Introduction of a uniform set of performance impairments
Since the modernization of the law of obligations, there has now been the "upper" offense of breach of duty (Section 280 BGB) as a central concept of the new right to disrupt performance , which includes the previous disruption of performance , delay and impossibility, but also poor performance and the violation of ancillary and protective obligations. The breach of duty leads to an obligation to pay compensation if the debtor cannot prove that he is not responsible for the breach of duty. Only in the case of the initial impossibility does the legislature make an exception with (2) BGB. However, the legislature divides the offense of breach of duty in § ff. BGB into delay of performance, qualified breach of secondary duty and impossibility.
The obligee can now exercise damages instead of the performance and the withdrawal together (BGB).
Changes to the statute of limitations
The general statute of limitations has been reduced from 30 years to 3 years ( BGB new version). Their start depends on whether the obligee is aware of the circumstances on which the claim is based or is not aware of them as a result of gross negligence.
Changes to the law on work contracts
The changes in the law on contracts for work and services were minor. Only the now changed classification of the contract for work and services is essential. According toBGB new version, the sales law applies to a contract that includes the delivery of movable objects to be manufactured or produced. In the manufacture or production of things that are not determined in terms of size, number and weight in traffic, certain provisions of the contract for work are used accordingly.
The new version of credit institutions when a loan is terminated.that debtors are much better off vis-à-vis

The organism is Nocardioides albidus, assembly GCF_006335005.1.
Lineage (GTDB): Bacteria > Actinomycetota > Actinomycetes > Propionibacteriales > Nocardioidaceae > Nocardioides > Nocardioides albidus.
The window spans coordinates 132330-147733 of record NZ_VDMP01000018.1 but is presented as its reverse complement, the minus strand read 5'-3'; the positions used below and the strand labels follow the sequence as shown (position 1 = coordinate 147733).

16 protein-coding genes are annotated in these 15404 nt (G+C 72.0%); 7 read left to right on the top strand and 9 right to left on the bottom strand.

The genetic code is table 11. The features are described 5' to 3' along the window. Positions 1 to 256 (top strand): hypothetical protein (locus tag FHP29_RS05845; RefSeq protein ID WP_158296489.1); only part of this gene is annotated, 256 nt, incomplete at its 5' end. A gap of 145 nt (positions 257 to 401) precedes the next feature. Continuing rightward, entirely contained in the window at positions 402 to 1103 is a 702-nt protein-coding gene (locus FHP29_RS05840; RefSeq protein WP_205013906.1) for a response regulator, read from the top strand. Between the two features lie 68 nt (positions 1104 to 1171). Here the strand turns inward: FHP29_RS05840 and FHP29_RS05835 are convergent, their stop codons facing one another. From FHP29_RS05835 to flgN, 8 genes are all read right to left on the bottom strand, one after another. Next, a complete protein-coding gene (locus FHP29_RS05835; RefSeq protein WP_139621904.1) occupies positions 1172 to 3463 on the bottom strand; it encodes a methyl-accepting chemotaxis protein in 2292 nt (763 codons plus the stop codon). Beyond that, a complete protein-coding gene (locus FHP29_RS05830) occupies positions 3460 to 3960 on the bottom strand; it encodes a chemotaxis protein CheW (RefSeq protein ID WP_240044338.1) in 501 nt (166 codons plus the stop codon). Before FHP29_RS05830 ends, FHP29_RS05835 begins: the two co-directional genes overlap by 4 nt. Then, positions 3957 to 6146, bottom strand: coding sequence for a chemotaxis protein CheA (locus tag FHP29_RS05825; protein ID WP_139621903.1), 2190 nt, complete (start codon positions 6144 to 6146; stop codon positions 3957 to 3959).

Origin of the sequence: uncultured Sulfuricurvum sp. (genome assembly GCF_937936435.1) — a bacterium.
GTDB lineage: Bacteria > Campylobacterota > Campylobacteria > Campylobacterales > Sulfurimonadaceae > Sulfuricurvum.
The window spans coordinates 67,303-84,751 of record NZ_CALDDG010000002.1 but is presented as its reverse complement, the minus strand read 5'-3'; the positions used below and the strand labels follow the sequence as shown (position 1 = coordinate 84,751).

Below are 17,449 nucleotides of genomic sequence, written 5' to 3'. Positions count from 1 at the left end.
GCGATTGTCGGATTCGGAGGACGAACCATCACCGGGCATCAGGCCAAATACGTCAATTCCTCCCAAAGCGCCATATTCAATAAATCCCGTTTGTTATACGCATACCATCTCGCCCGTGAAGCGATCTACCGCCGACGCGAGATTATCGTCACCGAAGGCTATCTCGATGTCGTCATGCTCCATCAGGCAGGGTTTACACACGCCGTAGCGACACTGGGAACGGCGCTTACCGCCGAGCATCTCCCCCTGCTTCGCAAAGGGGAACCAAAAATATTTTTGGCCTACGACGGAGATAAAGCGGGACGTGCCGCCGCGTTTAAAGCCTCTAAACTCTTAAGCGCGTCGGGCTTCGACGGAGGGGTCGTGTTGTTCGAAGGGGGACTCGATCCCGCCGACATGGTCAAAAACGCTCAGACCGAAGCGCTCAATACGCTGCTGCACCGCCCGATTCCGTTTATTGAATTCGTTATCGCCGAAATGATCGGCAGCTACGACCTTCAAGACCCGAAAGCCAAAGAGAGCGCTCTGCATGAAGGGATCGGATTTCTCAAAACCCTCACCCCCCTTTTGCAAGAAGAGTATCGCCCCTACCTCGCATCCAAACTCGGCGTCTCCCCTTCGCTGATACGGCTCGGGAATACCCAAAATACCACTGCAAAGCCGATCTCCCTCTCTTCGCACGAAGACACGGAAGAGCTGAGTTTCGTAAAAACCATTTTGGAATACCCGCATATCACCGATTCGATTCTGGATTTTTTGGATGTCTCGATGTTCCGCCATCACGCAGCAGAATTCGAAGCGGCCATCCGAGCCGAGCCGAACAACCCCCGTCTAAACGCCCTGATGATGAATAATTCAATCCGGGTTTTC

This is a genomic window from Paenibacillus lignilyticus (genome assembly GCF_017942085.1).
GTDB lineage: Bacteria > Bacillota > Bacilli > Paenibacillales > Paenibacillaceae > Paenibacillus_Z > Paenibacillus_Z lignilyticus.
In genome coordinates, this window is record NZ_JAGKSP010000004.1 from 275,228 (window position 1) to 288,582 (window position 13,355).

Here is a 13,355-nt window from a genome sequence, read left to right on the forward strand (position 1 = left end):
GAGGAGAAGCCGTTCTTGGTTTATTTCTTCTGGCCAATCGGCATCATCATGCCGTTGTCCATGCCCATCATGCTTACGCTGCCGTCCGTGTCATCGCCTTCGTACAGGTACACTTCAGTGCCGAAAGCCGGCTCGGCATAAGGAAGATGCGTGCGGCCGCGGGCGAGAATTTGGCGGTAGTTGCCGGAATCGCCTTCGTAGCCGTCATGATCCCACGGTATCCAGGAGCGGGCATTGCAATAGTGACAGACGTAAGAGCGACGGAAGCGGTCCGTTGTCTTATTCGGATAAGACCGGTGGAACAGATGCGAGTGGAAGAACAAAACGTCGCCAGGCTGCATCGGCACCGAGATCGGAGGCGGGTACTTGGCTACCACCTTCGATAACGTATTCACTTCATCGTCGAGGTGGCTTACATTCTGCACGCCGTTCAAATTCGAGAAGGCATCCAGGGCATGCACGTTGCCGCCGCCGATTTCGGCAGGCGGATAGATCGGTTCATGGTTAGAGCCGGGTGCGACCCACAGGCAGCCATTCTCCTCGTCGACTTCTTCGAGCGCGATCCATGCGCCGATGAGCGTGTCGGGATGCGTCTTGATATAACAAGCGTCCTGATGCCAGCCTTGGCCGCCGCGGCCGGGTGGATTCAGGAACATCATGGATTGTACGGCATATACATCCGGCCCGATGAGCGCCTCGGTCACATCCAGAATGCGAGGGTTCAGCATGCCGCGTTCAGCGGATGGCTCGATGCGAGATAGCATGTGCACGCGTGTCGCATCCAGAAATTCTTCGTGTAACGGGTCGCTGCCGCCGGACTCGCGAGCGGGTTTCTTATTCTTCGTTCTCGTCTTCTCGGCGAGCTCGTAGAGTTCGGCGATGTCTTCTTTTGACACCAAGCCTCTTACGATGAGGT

The operational risk theory was anchored in sentence 3 BGB.
Transitional provisions for the entry into force are contained in EGBGB .Sections 5 to 7
Criticism of the law of obligations modernization law
The reform of the law of obligations has sometimes met with fierce resistance. She was accused of technical shortcomings (including so-called "referral carousels") and the creation of new problems and disputes.
The insight that the criticism is wrong on such a broad scale has meanwhile gained acceptance. The fine gradation of the definition of a defect in § 434 BGB according to subjective and objective elements almost always enables an interest-based delimitation. Also a purchase "as seen and with the exclusion of any warranty" is no longer easily possible under the new law because of the regulation of the sale of consumer goods in § 474 BGB or the general terms and conditions law in §§ 305 ff. BGB, which is also welcome from a consumer protection point of view .
The criticism had largely subsided about seven years after the reform of the law of obligations and is hardly being taken into account.
- Gesa Kim Beckhaus: The legal nature of fulfillment: a critical consideration of the fulfillment theories with special consideration of the modernization of the law of obligations , Mohr Siebeck, Tübingen 2013, ISBN 978-3-16-151969-7 .
- Heinrich Dörner, Ansgar Staudinger : Law of Obligations Modernization Act. Law for the modernization of the law of obligations , Nomoskommentar, Baden-Baden 2002, ISBN 978-3-7890-7531-5 .
- Lars Ferenc Freytag: Basic structures of the sales contract: Effects of the modernization of the law of obligations on the obligations of the seller , Mohr Siebeck, Tübingen 2007, ISBN 978-3-16-149335-5 .
- Däubler-Gmelin: The decision for the so-called Great Solution in the Reform of the Law of Obligations - On the Draft of a Law to Modernize the Law of Obligations , NJW 2001, 2281.
- Walther Heintzmann, Volker Heintzmann: Guide to the modernization of the law of obligations and the reform of civil procedure , series of publications: Jurathek Praxis, Müller, Heidelberg 2002, ISBN 3-8114-1802-5 .
- Jürgen Schmidt-Räntsch: Ten years reform of contract law , Journal of the Legal Studies (ZJS) 03/2012, 301 ( PDF )
- Legal text (PDF file; 1.52 MB)
- (PDF)(Consumer Goods Directive)
- Introduction to the law on the modernization of the law of obligations
- Palandt / Heinrichs (67th edition 2008), introduction, marginal no. 10 (p. 3)